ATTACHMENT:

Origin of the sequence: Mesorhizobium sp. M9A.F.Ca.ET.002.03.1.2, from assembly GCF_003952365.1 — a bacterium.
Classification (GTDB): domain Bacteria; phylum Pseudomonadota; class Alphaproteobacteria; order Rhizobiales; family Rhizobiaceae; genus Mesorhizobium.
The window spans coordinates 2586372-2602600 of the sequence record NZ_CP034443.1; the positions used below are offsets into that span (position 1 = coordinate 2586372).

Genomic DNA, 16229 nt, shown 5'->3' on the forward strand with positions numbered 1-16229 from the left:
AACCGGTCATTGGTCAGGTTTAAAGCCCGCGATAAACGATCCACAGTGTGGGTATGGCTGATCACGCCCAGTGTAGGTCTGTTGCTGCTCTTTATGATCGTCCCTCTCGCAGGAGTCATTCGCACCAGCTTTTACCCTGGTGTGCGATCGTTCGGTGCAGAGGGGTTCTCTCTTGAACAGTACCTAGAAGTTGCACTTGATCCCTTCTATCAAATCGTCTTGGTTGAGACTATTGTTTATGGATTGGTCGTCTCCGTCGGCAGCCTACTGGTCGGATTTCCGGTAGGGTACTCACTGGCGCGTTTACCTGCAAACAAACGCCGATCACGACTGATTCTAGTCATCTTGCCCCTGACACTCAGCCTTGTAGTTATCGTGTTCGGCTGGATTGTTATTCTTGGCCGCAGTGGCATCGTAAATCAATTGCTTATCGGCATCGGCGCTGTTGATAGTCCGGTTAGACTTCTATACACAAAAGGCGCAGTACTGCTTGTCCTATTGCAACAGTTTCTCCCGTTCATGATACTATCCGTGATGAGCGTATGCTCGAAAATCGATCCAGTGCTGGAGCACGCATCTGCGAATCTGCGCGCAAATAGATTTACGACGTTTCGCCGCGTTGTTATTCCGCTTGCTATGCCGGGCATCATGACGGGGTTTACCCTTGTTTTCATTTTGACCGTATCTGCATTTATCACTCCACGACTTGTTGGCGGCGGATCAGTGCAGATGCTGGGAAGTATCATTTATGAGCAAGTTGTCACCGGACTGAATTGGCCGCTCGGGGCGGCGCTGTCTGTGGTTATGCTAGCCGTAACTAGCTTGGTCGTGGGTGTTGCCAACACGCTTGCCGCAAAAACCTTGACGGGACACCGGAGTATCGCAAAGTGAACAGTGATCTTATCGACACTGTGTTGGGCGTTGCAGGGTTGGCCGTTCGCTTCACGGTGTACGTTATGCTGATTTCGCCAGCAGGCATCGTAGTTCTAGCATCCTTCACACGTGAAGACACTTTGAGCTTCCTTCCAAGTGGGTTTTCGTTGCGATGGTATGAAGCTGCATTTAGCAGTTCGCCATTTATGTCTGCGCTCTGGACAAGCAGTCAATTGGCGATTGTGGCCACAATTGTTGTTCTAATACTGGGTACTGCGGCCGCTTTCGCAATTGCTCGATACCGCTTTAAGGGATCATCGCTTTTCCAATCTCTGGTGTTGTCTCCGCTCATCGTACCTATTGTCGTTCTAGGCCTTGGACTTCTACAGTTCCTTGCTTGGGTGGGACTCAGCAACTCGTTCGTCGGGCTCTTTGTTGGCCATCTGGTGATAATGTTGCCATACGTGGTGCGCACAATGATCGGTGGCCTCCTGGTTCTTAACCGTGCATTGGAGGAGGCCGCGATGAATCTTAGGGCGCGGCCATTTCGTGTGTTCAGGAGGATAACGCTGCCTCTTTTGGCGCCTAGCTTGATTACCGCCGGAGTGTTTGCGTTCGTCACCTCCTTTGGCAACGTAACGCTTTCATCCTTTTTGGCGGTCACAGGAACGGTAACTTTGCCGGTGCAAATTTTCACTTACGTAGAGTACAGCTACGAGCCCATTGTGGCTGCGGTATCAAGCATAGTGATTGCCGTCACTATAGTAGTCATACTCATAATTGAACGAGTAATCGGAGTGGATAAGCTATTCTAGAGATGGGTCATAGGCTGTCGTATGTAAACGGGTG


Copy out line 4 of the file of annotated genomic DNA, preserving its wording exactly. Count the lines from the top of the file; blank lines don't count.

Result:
Genomic DNA, 16229 nt, shown 5'->3' on the forward strand with positions numbered 1-16229 from the left: